Emergency services praised on anniversary of Salisbury poisoning
The Prime Minister has commended the police, other emergency services and the public exactly one year on from the Novichok incident that killed a woman and seriously injured four others.
Theresa May said: “Today is an important milestone for Salisbury as it emerges from the shadow cast by the use of chemical weapons on the streets of our country.”
On March 4, 2018, Sergei and Yulia Skripal were found poisoned by the chemical Novichok in Salisbury city centre.
Detective Sergeant Nick Bailey, who went to the Skripals’ home to investigate, was also contaminated and was later taken seriously ill.
Months after the incident, Dawn Sturgess fell ill after finding a perfume bottle believed to have been used in the attack and spraying the substance on her skin. She died later in hospital.
On Friday (March 1), the Department for Environment, Food and Rural Affairs (DEFRA) announced the final site of decontamination had been declared safe in Salisbury.
The Prime Minister said “[t]oday is also an opportunity to reflect on the work of so many people who have played a part in the recovery effort, from all of the dedicated emergency service workers, council staff and public servants, to the skilful and brave men and women of our armed forces who have led the unprecedented clean-up operation.”
Wiltshire Police had to request mutual aid from forces across the country to meet the extra demand of the incidents including counter-terrorism officers from the Metropolitan Police Service.
Wiltshire Police Deputy Chief Constable Paul Mills said: “To say this has been an unprecedented year for policing in the county would be an understatement. Our priority throughout has been to keep people safe, and we have worked closely with up to 26 partner organisations over the last 12 months to do that.”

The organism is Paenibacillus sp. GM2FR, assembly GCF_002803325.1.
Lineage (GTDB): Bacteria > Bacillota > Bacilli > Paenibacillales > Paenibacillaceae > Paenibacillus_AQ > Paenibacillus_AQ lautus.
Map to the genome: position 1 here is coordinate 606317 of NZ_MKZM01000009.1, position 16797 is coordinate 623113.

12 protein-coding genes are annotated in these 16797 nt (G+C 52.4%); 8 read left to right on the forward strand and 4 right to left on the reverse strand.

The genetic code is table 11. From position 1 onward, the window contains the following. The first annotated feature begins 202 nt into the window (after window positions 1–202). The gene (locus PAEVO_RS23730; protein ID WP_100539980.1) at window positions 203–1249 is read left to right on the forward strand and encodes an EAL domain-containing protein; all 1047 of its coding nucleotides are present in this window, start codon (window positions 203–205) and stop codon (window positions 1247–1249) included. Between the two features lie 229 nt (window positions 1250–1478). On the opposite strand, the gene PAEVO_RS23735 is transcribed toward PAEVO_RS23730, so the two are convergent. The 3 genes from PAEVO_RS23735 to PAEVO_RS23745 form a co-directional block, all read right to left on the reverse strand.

Approximately 250 officers from the Counter Terrorism Policing Network have worked on the investigation, collecting over 11,000 hours of CCTV footage, took over 1,700 statements and seized 3,700 exhibits.
Mr Mills added: “The policing operation locally has been unprecedented in its size. Over 15,000 individual police duties have been worked, across 20 cordons across the two areas alone. We have seen over 1,200 police officers from 40 different police forces provide support to the local policing response and assistance to recovery.
“I would like to say thank you to the public of Salisbury and Amesbury, both residents and visitors, who have been incredible. They have provided huge support to the police investigation over the last year, notwithstanding the continued disruption to everyday life that the cordons have caused.”
Mrs May added: “And today is a chance to acknowledge the spirit of the people of this city and I offer my thanks to every single one of them.
“I hope they can be encouraged by the announcement on Friday that the clean-up operation in South Wiltshire is now complete, and that moving forward Salisbury will once again be known for being a beautiful, welcoming English city and not for the events of March 4, 2018.”